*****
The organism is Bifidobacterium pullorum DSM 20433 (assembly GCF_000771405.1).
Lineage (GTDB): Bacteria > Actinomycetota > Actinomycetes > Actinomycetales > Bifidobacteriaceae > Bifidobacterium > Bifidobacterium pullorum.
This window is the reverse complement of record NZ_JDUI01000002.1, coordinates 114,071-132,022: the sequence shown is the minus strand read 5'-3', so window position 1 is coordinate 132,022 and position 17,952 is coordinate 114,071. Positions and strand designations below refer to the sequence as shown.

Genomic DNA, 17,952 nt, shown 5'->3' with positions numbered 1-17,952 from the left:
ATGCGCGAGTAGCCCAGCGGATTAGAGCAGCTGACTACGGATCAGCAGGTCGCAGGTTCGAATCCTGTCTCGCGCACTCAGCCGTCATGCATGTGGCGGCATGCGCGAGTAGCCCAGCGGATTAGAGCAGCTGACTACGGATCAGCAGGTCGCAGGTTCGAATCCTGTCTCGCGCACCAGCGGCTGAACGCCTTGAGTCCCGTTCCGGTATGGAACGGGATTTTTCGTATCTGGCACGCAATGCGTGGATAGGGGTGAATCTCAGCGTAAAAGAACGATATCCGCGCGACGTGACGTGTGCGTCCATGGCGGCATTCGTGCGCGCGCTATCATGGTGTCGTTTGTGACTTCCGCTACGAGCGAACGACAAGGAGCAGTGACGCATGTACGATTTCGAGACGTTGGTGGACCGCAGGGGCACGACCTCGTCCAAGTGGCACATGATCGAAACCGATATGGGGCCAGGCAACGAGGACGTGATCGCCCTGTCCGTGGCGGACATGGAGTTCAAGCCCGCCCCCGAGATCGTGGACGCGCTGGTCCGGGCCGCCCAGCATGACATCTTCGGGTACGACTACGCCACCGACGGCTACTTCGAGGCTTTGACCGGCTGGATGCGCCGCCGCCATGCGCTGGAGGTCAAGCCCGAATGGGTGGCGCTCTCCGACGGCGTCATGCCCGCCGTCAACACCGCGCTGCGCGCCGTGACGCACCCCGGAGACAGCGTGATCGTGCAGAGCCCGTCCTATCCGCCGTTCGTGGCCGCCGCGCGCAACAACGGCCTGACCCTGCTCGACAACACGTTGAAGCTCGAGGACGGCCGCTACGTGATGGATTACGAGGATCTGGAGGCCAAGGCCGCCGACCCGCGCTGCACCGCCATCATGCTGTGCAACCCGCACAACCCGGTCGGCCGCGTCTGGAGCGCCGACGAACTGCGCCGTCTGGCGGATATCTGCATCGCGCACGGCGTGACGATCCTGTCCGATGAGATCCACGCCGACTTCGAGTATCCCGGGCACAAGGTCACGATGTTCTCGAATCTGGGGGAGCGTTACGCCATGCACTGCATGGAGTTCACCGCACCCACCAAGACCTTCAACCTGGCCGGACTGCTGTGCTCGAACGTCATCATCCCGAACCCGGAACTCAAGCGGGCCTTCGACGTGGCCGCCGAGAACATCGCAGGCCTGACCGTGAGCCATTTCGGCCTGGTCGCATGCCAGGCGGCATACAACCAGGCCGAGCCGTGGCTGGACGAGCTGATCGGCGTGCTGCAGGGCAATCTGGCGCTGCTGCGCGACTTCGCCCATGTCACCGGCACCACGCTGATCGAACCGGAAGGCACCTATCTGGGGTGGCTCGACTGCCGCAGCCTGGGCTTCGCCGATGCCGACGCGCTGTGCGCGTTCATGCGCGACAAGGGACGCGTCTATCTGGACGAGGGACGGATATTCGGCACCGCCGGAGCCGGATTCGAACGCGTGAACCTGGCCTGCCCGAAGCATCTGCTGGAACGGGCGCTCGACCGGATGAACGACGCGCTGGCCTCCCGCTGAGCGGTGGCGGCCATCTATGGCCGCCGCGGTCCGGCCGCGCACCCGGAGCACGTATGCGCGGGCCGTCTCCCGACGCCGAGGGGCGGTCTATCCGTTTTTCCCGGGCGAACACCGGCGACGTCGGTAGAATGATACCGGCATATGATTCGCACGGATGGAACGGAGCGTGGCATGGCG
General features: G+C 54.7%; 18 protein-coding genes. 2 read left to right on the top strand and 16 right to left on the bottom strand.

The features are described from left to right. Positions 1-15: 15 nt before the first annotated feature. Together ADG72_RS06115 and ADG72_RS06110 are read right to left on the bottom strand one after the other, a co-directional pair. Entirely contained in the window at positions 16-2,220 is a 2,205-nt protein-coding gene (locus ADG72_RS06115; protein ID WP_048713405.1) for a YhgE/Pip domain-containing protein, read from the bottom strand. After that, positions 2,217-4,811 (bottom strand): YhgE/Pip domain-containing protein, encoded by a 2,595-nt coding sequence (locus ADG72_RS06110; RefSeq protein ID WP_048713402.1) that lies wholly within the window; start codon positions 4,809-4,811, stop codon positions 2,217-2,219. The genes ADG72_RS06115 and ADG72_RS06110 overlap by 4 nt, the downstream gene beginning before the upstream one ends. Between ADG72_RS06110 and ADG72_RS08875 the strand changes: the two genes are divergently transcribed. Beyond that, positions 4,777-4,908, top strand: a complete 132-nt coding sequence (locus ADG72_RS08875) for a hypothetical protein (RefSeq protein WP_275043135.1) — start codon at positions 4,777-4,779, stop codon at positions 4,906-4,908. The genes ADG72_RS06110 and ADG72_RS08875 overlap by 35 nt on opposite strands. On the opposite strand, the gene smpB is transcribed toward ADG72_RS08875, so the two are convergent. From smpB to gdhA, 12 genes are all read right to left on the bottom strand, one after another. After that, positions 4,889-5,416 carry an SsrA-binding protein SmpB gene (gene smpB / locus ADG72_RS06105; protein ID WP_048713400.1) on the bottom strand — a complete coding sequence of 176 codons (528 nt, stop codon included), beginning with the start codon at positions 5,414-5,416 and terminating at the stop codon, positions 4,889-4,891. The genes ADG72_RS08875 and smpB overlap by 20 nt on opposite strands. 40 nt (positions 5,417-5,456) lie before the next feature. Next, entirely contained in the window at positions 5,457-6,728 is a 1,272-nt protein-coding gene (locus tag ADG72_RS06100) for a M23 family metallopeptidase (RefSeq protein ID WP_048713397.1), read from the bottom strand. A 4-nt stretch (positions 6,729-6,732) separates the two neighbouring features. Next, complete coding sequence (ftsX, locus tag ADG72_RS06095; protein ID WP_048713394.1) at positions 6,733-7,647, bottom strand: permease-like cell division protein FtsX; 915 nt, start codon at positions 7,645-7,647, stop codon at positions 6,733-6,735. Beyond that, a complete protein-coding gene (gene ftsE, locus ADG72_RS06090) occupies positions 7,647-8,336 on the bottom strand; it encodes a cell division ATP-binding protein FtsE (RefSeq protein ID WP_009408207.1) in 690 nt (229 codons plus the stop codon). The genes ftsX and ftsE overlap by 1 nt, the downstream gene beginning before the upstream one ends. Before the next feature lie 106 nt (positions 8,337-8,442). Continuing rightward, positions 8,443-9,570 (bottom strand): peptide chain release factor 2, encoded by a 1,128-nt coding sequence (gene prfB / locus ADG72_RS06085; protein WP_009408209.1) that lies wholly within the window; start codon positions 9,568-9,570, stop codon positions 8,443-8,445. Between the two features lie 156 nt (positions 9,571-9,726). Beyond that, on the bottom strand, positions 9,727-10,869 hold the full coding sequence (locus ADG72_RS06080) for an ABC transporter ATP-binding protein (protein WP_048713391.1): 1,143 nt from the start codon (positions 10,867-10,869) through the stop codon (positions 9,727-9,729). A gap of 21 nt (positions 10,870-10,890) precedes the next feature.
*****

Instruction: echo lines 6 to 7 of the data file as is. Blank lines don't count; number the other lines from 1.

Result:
General features: G+C 54.7%; 18 protein-coding genes. 2 read left to right on the top strand and 16 right to left on the bottom strand.

The features are described from left to right. Positions 1-15: 15 nt before the first annotated feature. Together ADG72_RS06115 and ADG72_RS06110 are read right to left on the bottom strand one after the other, a co-directional pair. Entirely contained in the window at positions 16-2,220 is a 2,205-nt protein-coding gene (locus ADG72_RS06115; protein ID WP_048713405.1) for a YhgE/Pip domain-containing protein, read from the bottom strand. After that, positions 2,217-4,811 (bottom strand): YhgE/Pip domain-containing protein, encoded by a 2,595-nt coding sequence (locus ADG72_RS06110; RefSeq protein ID WP_048713402.1) that lies wholly within the window; start codon positions 4,809-4,811, stop codon positions 2,217-2,219. The genes ADG72_RS06115 and ADG72_RS06110 overlap by 4 nt, the downstream gene beginning before the upstream one ends. Between ADG72_RS06110 and ADG72_RS08875 the strand changes: the two genes are divergently transcribed. Beyond that, positions 4,777-4,908, top strand: a complete 132-nt coding sequence (locus ADG72_RS08875) for a hypothetical protein (RefSeq protein WP_275043135.1) — start codon at positions 4,777-4,779, stop codon at positions 4,906-4,908. The genes ADG72_RS06110 and ADG72_RS08875 overlap by 35 nt on opposite strands. On the opposite strand, the gene smpB is transcribed toward ADG72_RS08875, so the two are convergent. From smpB to gdhA, 12 genes are all read right to left on the bottom strand, one after another. After that, positions 4,889-5,416 carry an SsrA-binding protein SmpB gene (gene smpB / locus ADG72_RS06105; protein ID WP_048713400.1) on the bottom strand — a complete coding sequence of 176 codons (528 nt, stop codon included), beginning with the start codon at positions 5,414-5,416 and terminating at the stop codon, positions 4,889-4,891. The genes ADG72_RS08875 and smpB overlap by 20 nt on opposite strands. 40 nt (positions 5,417-5,456) lie before the next feature. Next, entirely contained in the window at positions 5,457-6,728 is a 1,272-nt protein-coding gene (locus tag ADG72_RS06100) for a M23 family metallopeptidase (RefSeq protein ID WP_048713397.1), read from the bottom strand. A 4-nt stretch (positions 6,729-6,732) separates the two neighbouring features. Next, complete coding sequence (ftsX, locus tag ADG72_RS06095; protein ID WP_048713394.1) at positions 6,733-7,647, bottom strand: permease-like cell division protein FtsX; 915 nt, start codon at positions 7,645-7,647, stop codon at positions 6,733-6,735. Beyond that, a complete protein-coding gene (gene ftsE, locus ADG72_RS06090) occupies positions 7,647-8,336 on the bottom strand; it encodes a cell division ATP-binding protein FtsE (RefSeq protein ID WP_009408207.1) in 690 nt (229 codons plus the stop codon). The genes ftsX and ftsE overlap by 1 nt, the downstream gene beginning before the upstream one ends. Before the next feature lie 106 nt (positions 8,337-8,442). Continuing rightward, positions 8,443-9,570 (bottom strand): peptide chain release factor 2, encoded by a 1,128-nt coding sequence (gene prfB / locus ADG72_RS06085; protein WP_009408209.1) that lies wholly within the window; start codon positions 9,568-9,570, stop codon positions 8,443-8,445. Between the two features lie 156 nt (positions 9,571-9,726). Beyond that, on the bottom strand, positions 9,727-10,869 hold the full coding sequence (locus ADG72_RS06080) for an ABC transporter ATP-binding protein (protein WP_048713391.1): 1,143 nt from the start codon (positions 10,867-10,869) through the stop codon (positions 9,727-9,729). A gap of 21 nt (positions 10,870-10,890) precedes the next feature.